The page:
Iran Nuclear NewsRussia recognises 'suspicion' of Iranian nuclear programme

Russia recognises ‘suspicion’ of Iranian nuclear programme


AFP: Russia said Thursday that Iran’s decision to resume sensitive atomic research fed suspicions that the Islamic republic may secretly be aiming to build nuclear weapons and strengthened arguments for referring the issue to the UN Security Council. by Dario Thuburn

MOSCOW, Jan 12, 2006 (AFP) – Russia said Thursday that Iran’s decision to resume sensitive atomic research fed suspicions that the Islamic republic may secretly be aiming to build nuclear weapons and strengthened arguments for referring the issue to the UN Security Council.

“The lack of economic logic and the absence of real practical necessity are questions that will feed suspicion that this programme could have a hidden military aspect,” Russian Foreign Minister Sergei Lavrov said in an interview with Moscow Echo radio station.

Lavrov described anti-Israeli comments from Iranian President Mahmoud Ahmadinejad as “oil on the fire” and added: “All this adds political arguments for those who believe that Iran can only be addressed through the UN Security Council.”

He did not say that Russia — the main foreign contractor building Iran’s first nuclear power plant — fully shared Western fears that Tehran was seeking to build its own nuclear weapons.

Lavrov’s remarks nonetheless marked an unprecedented rhetorical shift and aligned Moscow more closely and publicly than before with thinking in the United States and other Western capitals about the risks posed by Iran’s nuclear program and how to address them.

Russia has in the past dismissed fears expressed by Western governments that Iran was striving to build a nuclear bomb under the cover of a peaceful atomic energy programme, saying they were unfounded.

It has also previously said it opposes referral of the Iran nuclear issue to the UN Security Council in the absence of clear proof that Tehran was hiding a weapons program.

Lavrov announced that officials from the “EU-3” — Britain, France and Germany — as well as from Russia, China and the United States — would meet next week in London for “urgent consultations” on the Iran nuclear standoff.

And he said the security threat posed by Iran was compounded by its possession of a potent rocket arsenal.

“The Iranian problem is very acute. … We should not forget that in Iran there is a fairly developed rocket programme, rockets of medium- and long-range radius of action,” Lavrov said, according to excepts released by Moscow Echo before the full interview was broadcast.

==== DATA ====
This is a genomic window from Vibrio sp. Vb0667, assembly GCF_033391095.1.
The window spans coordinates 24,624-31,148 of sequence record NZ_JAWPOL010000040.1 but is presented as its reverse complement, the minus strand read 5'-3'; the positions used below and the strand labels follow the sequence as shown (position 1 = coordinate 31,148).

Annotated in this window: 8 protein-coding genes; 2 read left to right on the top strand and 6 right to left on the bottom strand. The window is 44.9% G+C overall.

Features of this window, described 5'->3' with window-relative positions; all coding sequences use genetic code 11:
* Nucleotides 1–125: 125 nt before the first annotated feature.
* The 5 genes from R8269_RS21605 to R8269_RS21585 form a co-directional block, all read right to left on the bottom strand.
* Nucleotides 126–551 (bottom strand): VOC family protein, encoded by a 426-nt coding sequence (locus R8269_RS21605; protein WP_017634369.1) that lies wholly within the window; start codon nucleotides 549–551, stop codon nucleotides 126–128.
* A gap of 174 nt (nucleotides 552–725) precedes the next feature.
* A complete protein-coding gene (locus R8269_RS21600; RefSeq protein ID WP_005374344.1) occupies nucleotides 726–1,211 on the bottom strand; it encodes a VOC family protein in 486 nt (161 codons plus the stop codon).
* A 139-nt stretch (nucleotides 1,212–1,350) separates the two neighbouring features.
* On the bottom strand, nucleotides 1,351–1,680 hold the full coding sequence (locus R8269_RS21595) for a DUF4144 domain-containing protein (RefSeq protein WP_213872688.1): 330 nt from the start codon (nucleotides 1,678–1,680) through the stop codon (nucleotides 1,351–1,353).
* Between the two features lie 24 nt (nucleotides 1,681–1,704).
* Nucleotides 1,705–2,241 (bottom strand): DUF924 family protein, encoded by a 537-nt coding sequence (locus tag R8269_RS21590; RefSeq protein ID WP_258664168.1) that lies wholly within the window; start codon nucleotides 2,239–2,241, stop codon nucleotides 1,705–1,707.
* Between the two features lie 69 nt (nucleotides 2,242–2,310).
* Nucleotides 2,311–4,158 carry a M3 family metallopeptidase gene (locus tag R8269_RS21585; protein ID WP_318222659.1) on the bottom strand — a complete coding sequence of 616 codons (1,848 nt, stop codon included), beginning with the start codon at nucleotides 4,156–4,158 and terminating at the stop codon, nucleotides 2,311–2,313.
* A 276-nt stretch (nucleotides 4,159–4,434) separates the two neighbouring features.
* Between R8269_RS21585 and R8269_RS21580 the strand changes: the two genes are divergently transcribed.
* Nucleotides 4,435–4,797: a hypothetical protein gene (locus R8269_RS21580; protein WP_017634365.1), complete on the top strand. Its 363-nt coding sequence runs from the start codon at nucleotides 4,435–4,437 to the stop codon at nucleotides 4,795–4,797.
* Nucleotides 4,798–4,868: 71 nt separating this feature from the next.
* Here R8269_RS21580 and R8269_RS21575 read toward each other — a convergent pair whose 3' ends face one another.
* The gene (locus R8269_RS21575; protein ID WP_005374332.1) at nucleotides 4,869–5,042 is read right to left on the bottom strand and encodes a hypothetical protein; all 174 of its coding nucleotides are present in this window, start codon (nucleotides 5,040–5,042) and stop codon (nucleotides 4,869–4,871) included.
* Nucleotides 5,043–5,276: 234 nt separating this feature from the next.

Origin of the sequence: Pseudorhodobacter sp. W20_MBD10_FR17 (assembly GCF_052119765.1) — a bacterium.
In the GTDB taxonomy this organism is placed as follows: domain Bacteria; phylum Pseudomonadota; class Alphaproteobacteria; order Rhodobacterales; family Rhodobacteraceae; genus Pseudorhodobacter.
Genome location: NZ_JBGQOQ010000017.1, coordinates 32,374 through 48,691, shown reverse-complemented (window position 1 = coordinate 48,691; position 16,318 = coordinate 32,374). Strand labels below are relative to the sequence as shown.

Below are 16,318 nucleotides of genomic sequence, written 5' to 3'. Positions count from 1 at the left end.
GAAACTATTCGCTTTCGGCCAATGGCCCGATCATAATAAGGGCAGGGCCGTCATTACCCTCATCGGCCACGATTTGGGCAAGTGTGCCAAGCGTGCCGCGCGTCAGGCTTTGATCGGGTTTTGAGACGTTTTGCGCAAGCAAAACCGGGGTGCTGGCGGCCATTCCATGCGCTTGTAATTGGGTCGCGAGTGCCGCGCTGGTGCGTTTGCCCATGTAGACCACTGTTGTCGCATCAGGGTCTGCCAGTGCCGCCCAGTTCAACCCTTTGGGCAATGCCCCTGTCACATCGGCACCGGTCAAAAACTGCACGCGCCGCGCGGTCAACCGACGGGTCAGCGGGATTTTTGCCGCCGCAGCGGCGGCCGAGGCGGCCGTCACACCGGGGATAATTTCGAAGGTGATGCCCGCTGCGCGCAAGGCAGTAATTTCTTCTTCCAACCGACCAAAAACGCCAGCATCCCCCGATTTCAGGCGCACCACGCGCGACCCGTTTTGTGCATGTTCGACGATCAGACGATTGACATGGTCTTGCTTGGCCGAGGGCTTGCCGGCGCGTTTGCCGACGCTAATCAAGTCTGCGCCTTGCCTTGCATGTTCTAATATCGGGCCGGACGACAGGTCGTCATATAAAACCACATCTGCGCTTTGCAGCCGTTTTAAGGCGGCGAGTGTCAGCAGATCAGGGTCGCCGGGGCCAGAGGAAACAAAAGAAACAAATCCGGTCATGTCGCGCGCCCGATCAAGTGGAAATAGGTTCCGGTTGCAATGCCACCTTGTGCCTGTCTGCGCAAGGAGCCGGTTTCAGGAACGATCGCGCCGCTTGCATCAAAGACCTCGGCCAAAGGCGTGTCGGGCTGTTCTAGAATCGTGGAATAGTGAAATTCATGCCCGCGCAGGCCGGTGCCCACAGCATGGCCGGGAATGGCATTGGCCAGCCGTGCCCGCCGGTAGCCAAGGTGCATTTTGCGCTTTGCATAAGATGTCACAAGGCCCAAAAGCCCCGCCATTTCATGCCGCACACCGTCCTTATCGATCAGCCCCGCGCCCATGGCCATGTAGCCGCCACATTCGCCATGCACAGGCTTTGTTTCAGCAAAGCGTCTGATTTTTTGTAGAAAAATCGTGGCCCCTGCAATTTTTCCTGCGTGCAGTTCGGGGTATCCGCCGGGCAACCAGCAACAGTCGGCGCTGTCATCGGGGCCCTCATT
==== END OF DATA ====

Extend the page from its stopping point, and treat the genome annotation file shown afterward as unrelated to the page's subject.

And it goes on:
His comments came as British Foreign Secretary Jack Straw said the three EU states could call an emergency meeting of the International Atomic Energy Agency (IAEA) and that it was “highly probable” that Tehran’s case would end up being referred to the UN Security Council.

Iran on Tuesday announced the end of a two-year suspension of nuclear fuel research, drawing condemnation from the United States, Russia and the European Union.

Senior Russian officials, who have previously supported Iran’s nuclear ambitions and insisted the country seeks only peaceful atomic energy, hardened their positions this week saying Tehran’s move gave cause for “alarm” and “concern.”

Lavrov however insisted any decision by the IAEA to transfer the Iran nuclear dossier to the UN Security Council “will depend on Iran’s reaction and the line taken by members of the IAEA’s Board of Governors.”

“We want that to be a consensual line,” Lavrov said.

Lavrov noted that Tehran’s move to break the seals at nuclear research facilities was “not illegal from the point of view of international law,” reiterating Russia’s long-held position that Iran had a right to carry out the nuclear fuel cycle on its territory.

“Iran has the right to create its own nuclear cycle under IAEA control,” he said.

Russia has taken on a role of mediator in the standoff over Iran, proposing that Tehran agree to create a joint venture for the enrichment of uranium at a controlled site on Russian territory — a plan generally supported by the West.

Moscow is building Iran’s first nuclear reactor at Bushehr, which is set to be switched on later this year, at a total cost estimated by industry experts at 1.2 billion dollars (989 million euros).

“For us the most important task in this situation is not our bilateral relations, our investments in the Iranian economy, our economic gain from cooperation with Iran.

“In the current situation, the most important task is preventing a breach of the nuclear non-proliferation regime,” Lavrov said.

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